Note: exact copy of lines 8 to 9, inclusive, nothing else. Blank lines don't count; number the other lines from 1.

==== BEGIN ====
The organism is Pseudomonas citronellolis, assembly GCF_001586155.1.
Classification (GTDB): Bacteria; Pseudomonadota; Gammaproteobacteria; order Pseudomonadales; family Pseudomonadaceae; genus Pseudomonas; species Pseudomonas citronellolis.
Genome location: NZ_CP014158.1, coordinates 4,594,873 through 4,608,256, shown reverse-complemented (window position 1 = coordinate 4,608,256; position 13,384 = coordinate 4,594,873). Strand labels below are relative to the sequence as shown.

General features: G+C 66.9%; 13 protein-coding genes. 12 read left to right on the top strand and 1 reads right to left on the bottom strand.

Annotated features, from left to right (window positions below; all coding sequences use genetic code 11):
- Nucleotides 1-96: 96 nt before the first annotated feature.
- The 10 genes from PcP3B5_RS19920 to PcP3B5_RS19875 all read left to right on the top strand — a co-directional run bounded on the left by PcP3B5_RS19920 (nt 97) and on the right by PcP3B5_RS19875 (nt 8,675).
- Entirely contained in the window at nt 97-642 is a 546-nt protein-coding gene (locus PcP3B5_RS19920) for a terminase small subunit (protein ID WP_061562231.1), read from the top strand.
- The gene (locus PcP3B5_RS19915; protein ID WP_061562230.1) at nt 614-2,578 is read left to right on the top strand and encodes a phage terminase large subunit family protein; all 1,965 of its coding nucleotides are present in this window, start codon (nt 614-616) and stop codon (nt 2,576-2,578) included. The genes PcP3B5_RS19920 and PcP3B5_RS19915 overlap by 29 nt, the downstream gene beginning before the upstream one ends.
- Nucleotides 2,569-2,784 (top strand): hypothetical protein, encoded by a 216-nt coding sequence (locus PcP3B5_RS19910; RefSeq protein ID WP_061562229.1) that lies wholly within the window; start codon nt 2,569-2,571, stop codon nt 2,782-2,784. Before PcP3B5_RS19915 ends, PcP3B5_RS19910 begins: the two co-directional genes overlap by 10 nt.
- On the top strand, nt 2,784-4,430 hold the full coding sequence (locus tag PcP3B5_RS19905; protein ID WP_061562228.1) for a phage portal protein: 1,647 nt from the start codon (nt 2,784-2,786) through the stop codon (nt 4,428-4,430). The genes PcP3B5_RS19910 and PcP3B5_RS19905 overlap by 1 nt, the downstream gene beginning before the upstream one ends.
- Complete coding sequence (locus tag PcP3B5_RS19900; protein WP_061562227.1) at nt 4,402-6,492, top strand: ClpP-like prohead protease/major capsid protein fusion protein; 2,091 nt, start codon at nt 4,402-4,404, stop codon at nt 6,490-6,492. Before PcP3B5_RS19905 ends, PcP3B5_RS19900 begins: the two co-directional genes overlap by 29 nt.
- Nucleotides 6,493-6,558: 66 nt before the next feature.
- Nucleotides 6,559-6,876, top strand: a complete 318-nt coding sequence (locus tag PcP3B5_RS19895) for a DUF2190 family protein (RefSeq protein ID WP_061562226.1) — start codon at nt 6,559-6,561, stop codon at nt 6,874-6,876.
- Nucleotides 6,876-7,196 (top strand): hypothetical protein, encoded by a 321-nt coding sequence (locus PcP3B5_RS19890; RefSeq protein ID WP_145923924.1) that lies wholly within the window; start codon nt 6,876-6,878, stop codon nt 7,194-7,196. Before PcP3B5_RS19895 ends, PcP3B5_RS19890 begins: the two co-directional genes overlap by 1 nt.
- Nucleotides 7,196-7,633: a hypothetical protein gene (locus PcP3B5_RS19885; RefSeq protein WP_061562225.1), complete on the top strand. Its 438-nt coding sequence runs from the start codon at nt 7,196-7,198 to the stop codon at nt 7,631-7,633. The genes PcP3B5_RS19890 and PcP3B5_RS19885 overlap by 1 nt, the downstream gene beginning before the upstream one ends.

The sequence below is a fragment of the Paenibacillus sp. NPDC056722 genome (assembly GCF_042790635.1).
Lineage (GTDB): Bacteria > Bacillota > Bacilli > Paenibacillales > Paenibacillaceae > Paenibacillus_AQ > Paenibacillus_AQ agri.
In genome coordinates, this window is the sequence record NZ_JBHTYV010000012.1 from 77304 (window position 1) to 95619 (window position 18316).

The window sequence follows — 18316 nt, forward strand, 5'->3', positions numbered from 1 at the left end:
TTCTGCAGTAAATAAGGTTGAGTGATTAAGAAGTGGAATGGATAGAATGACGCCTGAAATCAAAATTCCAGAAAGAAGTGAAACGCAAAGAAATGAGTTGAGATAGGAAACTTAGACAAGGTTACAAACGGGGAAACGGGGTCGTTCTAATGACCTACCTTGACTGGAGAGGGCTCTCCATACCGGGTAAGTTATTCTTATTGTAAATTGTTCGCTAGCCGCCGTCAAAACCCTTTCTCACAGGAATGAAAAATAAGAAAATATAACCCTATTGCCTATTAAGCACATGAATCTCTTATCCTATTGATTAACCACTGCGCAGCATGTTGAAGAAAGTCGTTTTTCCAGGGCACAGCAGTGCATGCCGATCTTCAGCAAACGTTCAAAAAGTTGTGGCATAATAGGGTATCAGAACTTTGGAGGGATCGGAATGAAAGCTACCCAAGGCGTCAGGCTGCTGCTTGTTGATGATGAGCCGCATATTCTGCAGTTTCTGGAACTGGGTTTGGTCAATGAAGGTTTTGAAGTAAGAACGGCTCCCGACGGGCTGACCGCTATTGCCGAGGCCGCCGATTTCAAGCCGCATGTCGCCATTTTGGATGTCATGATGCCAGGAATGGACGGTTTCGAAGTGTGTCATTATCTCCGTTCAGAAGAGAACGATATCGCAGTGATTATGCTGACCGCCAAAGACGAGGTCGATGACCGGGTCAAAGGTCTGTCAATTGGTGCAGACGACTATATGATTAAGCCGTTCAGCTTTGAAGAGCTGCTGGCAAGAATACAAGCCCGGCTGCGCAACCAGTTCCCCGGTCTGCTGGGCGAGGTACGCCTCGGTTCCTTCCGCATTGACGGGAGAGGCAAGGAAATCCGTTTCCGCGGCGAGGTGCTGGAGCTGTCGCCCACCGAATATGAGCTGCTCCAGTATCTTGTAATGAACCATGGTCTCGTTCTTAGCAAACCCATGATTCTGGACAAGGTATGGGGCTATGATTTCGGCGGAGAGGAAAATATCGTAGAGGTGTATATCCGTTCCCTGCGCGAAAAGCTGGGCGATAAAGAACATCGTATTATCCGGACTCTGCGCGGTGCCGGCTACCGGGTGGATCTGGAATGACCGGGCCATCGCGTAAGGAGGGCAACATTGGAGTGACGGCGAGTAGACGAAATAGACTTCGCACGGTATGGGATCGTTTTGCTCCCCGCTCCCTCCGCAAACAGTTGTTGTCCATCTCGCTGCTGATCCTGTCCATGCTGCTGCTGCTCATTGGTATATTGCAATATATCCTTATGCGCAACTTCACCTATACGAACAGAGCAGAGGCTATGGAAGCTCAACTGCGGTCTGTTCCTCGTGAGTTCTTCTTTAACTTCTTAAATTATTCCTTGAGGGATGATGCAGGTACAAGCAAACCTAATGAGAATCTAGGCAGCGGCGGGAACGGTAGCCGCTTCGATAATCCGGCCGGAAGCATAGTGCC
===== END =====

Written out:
- Entirely contained in the window at nt 97-642 is a 546-nt protein-coding gene (locus PcP3B5_RS19920) for a terminase small subunit (protein ID WP_061562231.1), read from the top strand.
- The gene (locus PcP3B5_RS19915; protein ID WP_061562230.1) at nt 614-2,578 is read left to right on the top strand and encodes a phage terminase large subunit family protein; all 1,965 of its coding nucleotides are present in this window, start codon (nt 614-616) and stop codon (nt 2,576-2,578) included. The genes PcP3B5_RS19920 and PcP3B5_RS19915 overlap by 29 nt, the downstream gene beginning before the upstream one ends.